**Shemale**

The new PV_FMOD controls are really improved, much more intuitive and useful, and so finally worth the one full UI page they consume. I borrowed heavily from the volume knee code and then tuned it a bit. It speeds coding up greatly if you have proven boilerplate elsewhere in your design. Here is the axis transformation:

The linear axis number range is shown at left. From this we subtract the Vloc or Ploc knob value (the knob value is left shifted to make it full scale, then offset to cover the range [0.75:1), or 48dB in linear axis space). This is limited to lop off the negative values, then shifted right twice to divide by 4 (not shown, this gives mul more low end range), then multiplied up by Vmul or Pmul (the knob value is squared to extend the dynamic range), then limited again to lop off values too large to fit in the 32 bit integer register space as an unsigned value.

The above is used to modulate the various filter cutoff frequencies in the D-Lev. There are separate enables for the oscillator filter, the noise filter, and the formant filter bank (of which 4 out of 8 are modulate-able). When enabled, the PV_FMOD takes the place of the more general PVmod mechanism which is fed to everything else that can be modulated via the axis numbers. PV_FMOD allows us to quite sharply change filter frequencies: if Pmul is to maximum, one can do an entire filter sweep from subsonic to the maximum of A8 or 7040Hz over the range of less than one half note step. Ploc sets the location for this change, above which the change takes place. One can also do much milder modulation and / or over much wider note / volume ranges if so desired.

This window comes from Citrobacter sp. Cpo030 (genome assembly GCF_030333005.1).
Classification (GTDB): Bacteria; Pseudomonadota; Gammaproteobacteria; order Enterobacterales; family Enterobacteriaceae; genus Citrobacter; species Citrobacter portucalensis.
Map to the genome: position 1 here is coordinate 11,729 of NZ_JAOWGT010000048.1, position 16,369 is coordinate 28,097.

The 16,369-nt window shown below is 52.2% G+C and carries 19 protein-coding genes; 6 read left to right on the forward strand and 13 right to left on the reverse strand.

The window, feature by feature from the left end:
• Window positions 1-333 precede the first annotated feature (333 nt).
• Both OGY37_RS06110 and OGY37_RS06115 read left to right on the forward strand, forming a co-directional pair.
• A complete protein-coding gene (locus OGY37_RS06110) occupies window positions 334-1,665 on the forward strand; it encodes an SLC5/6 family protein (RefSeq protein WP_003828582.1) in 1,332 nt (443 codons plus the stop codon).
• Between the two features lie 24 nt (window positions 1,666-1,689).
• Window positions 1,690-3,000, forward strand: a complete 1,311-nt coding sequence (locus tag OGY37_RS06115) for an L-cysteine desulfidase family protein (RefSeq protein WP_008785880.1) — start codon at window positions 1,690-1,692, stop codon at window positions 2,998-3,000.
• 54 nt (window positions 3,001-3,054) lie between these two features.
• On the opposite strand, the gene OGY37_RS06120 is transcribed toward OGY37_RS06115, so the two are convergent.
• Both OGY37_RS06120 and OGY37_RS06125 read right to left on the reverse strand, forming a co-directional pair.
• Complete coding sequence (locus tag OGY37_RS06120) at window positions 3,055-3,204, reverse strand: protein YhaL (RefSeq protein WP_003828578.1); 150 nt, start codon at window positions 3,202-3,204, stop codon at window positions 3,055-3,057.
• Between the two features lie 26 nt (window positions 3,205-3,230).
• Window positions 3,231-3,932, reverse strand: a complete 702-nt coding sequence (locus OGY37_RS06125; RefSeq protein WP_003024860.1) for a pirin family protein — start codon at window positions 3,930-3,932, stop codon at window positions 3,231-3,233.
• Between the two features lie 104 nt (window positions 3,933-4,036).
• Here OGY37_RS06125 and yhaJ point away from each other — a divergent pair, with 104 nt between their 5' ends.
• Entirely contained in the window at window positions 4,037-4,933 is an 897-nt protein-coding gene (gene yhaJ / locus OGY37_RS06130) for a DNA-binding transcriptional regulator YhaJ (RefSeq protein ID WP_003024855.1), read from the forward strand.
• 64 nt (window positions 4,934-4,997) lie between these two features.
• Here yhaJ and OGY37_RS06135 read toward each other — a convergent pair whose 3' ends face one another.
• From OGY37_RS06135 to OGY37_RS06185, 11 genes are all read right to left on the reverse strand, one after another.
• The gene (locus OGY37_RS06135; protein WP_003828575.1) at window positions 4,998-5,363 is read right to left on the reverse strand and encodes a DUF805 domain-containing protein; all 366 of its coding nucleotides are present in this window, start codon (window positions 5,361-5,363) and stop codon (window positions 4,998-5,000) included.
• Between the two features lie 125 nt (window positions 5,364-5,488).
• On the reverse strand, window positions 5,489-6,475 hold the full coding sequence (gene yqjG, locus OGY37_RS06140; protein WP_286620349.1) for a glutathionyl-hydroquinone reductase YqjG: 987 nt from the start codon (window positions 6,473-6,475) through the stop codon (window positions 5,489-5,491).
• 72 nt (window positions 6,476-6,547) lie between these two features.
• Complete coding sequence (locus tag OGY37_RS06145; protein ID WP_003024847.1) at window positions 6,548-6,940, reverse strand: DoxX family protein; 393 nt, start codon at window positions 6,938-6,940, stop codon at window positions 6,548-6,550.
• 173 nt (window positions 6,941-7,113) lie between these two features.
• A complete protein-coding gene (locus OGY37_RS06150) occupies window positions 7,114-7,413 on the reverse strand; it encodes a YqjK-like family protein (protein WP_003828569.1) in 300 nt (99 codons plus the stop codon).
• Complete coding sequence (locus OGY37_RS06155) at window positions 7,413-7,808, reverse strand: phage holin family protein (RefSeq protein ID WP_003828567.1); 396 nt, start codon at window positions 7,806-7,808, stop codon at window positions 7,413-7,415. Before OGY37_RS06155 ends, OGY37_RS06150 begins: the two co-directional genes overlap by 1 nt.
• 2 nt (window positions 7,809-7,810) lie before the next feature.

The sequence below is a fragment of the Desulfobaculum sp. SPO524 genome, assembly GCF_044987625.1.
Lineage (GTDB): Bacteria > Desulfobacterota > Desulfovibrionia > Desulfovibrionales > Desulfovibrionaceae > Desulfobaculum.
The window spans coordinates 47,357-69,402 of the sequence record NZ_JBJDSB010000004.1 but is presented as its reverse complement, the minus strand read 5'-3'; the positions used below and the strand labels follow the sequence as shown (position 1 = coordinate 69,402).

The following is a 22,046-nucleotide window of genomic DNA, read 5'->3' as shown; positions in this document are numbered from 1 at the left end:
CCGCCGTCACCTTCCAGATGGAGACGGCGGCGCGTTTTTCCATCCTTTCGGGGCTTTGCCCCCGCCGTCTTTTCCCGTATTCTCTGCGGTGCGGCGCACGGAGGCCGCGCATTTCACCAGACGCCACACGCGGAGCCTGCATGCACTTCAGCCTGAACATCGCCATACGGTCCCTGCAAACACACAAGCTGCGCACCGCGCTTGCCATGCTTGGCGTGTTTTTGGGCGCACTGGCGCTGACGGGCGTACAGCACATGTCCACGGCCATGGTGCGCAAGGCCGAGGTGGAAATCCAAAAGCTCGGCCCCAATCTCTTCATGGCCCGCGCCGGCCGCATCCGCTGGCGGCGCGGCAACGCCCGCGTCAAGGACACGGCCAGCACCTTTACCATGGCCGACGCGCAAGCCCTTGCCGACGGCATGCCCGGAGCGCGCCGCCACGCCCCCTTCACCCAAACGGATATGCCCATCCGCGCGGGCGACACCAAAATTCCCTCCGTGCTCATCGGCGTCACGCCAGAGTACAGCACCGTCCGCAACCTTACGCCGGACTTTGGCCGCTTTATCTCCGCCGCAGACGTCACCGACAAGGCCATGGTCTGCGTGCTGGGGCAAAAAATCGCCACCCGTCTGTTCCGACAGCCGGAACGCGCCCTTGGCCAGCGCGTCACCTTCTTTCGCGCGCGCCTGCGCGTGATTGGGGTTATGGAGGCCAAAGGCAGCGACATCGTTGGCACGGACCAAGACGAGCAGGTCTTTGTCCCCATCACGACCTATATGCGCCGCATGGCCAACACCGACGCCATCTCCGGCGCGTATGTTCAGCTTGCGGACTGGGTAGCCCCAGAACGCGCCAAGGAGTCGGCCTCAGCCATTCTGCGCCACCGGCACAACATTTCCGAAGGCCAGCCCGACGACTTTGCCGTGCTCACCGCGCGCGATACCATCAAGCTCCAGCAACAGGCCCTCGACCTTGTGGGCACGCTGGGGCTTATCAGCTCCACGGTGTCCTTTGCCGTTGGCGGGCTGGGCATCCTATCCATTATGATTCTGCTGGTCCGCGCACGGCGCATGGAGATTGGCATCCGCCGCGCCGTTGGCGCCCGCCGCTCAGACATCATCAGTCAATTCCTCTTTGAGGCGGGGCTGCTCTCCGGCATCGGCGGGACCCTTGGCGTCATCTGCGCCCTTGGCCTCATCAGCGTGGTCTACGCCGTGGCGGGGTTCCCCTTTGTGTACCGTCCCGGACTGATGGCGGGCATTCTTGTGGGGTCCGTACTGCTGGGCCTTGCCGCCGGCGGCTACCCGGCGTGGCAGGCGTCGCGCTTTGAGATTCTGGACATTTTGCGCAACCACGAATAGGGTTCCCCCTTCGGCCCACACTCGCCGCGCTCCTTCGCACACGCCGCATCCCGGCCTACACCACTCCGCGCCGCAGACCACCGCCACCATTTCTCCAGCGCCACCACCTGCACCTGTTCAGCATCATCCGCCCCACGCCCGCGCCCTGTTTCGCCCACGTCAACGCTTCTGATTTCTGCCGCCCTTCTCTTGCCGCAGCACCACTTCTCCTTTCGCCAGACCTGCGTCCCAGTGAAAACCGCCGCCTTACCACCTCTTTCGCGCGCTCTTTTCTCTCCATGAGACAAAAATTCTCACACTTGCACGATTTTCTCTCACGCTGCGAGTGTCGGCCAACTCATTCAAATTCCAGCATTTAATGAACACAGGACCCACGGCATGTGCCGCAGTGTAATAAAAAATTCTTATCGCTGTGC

Here is a male voice preset being modulated with both axes via PV_FMOD, followed by an example of the step-like filter frequency sweep over the full range: **[MP3]**. Playing the step slowly (hard to do!) sounds like we're tuning a radio, playing it quickly sounds like "blips". The sound itself is a high Q filter stimulated by noise, giving us a sine wave.

Here is a male voice preset morphing to female with increasing pitch, via formant modulation, first with the blend being over approximately one octave, then more abruptly over the range of less than half a step: **[MP3]**. I thought this would be more interesting / spooky, but it's just goofy. Not sure if one could find a real use for it.

These are rather extreme examples of what it can do, one would probably use it more to change vowels subtly and slowly.

**[EDIT]** Corrected errors in the axis transformation text.